Monday, October 16, 2017
7:00 PM
Filene Auditorium, Moore Hall

Malik Kenyatta Yakini is co-founder and the Executive Director of the Detroit Black Community Food Security Network (DBCFSN).  DBCFSN operates a seven-acre urban farm and is spearheading the opening of a co-op grocery store in Detroit’s North End.  Yakini views the “good food revolution” as part of the larger movement for freedom, justice and equality. He has an intense interest in contributing to the development of an international food sovereignty movement that embraces Black communities in the Americas, the Caribbean and Africa.

“Climate Change Progress Post-Paris: Is the U.S. Still In?” October 30

Click here to view the recordig of Ken's talk.

The George Link Jr. Environmental Awareness Lecture

“Climate Change Progress Post-Paris: Is the U.S. Still In?”

Kenneth Kimmell
President of the Union of Concerned Scientists
October 30, 2017
7:00 PM
Filene Auditorium, Moore Hall

Ken Kimmell is president of the Union of Concerned Scientists, a leading science-based nonprofit that combines the knowledge and influence of the scientific community with the passion of concerned citizens to build a healthy planet and a safer world. Mr. Kimmell has more than 30 years of experience in government, environmental policy, and advocacy. He is a national advocate for clean energy and transportation policies and a driving force behind UCS’s “Power Ahead” campaign to build a large and diverse group of clean energy leadership states.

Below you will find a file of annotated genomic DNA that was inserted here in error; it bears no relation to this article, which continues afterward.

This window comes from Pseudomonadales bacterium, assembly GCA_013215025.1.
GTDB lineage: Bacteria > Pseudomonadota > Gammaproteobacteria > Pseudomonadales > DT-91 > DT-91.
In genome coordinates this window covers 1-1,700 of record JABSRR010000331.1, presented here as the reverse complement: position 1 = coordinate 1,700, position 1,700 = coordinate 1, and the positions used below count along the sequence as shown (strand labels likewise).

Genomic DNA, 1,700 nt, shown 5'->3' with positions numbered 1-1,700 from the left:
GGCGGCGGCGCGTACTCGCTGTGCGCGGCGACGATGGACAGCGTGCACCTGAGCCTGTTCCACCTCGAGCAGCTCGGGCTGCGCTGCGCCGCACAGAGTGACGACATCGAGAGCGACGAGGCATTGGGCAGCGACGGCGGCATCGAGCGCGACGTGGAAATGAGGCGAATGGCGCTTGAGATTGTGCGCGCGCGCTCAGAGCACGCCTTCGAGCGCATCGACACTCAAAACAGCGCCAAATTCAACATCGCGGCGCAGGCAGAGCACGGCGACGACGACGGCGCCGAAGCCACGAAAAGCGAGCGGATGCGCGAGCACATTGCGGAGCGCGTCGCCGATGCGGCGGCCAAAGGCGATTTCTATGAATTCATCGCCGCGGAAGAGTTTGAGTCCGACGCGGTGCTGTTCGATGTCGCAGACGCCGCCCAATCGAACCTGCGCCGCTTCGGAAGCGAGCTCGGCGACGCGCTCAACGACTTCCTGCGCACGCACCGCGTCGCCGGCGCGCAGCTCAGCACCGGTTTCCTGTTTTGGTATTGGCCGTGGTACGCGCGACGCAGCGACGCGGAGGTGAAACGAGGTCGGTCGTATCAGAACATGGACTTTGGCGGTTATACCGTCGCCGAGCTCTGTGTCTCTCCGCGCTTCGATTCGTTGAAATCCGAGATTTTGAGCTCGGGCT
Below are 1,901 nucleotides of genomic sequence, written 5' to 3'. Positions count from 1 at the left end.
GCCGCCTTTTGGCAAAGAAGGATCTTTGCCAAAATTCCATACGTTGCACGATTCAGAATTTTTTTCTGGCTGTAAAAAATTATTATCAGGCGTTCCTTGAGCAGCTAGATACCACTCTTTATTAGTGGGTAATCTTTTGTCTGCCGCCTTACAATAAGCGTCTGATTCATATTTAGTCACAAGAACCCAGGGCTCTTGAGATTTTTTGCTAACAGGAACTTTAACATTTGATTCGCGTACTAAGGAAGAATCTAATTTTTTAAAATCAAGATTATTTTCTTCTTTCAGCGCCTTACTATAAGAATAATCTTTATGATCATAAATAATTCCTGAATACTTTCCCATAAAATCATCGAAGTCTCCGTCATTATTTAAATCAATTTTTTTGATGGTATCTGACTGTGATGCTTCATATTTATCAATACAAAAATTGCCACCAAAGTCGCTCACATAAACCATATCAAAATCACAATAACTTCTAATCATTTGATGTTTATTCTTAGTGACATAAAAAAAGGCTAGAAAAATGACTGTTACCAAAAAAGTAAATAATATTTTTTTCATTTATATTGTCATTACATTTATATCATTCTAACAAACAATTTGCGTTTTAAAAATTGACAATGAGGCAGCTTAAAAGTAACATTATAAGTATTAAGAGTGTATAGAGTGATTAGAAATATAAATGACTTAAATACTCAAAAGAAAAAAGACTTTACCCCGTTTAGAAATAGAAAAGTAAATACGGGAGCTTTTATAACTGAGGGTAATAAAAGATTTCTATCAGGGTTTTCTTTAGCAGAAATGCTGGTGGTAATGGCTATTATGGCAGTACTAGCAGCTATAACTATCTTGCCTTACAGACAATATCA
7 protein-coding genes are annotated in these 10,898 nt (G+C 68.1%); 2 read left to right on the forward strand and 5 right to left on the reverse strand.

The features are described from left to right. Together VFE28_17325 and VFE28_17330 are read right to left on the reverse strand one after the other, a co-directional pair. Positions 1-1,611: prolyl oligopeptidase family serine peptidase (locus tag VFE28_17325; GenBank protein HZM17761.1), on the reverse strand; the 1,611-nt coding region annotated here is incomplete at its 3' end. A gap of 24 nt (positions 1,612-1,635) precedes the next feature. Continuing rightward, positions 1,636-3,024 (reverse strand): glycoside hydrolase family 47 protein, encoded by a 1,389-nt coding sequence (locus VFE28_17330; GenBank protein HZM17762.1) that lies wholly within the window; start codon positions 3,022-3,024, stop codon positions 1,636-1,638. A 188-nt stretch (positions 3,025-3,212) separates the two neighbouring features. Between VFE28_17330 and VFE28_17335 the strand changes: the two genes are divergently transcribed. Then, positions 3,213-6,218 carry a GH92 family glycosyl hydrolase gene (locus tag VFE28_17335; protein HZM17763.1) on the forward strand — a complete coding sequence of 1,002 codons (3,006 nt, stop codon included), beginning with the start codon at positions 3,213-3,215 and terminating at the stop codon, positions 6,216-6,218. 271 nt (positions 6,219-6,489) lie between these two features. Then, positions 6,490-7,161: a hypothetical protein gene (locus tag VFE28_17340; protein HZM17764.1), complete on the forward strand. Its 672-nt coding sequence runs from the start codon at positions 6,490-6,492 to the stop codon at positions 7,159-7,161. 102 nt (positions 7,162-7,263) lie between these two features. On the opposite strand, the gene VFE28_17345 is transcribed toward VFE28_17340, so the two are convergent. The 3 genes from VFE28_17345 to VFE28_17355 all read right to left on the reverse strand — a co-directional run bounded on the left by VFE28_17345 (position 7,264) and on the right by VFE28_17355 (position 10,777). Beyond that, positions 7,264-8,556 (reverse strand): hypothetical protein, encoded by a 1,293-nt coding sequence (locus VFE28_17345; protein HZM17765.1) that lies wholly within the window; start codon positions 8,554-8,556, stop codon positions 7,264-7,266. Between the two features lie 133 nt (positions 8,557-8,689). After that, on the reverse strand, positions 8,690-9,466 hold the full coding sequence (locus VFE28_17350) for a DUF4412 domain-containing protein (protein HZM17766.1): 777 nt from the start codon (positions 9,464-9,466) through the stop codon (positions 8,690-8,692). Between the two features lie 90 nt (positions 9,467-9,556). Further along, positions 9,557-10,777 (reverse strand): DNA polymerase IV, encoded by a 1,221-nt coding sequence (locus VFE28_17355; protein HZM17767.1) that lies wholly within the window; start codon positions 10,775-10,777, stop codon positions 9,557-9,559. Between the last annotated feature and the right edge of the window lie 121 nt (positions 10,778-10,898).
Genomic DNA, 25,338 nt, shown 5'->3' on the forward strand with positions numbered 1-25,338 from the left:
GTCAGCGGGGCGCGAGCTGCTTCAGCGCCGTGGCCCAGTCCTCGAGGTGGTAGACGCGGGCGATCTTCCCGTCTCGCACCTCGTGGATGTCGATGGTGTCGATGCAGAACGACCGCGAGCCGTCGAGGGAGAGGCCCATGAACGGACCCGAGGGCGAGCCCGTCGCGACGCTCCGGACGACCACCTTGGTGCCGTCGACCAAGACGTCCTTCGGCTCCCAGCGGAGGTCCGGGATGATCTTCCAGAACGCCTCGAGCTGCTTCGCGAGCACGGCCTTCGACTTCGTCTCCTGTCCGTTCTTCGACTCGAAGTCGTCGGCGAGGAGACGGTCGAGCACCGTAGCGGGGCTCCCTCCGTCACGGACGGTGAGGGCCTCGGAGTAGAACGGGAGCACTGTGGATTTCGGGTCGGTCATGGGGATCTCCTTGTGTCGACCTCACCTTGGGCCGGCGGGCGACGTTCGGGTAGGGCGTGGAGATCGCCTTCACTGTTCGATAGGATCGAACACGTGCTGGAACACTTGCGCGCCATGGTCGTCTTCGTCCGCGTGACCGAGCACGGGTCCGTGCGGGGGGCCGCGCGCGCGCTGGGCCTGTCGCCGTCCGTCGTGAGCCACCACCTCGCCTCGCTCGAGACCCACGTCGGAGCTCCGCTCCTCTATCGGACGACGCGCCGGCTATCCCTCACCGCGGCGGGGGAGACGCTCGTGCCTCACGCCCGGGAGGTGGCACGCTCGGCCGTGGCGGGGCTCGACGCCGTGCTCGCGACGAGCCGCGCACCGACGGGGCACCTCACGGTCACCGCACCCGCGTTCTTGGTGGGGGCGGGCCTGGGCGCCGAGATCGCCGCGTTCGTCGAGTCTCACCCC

John Willis - Sustainability Solutions Cafe - May 18

John Willis
Professor and Photographer, Marlboro College
Thursday, May 18
Haldeman 041

“Collaborating with Lakota People”

John Willis, a photographer who splits his energy between his own photography, teaching in colleges and creating collaborative socially based educational community engagement will present on his long time work with Lakota people, creation of the Exposures Cross Cultural Youth Arts Program and work with the resistance movement against the Dakota Access Pipeline.

Sponsored by the Porter Family Fund for Sustainability in the Curriculum and the Studio Art Department at Dartmouth.

Free and Open to the Public.

Áslaug Ásgeirsdóttir - Sustainability Solutions Café - May 17

Will Marine Spatial Planning Save the Oceans?

Áslaug Ásgeirsdóttir, Department of Politics, Bates College       
Wednesday, May 17, 2017
5:00-6:00 PM
101 Fairchild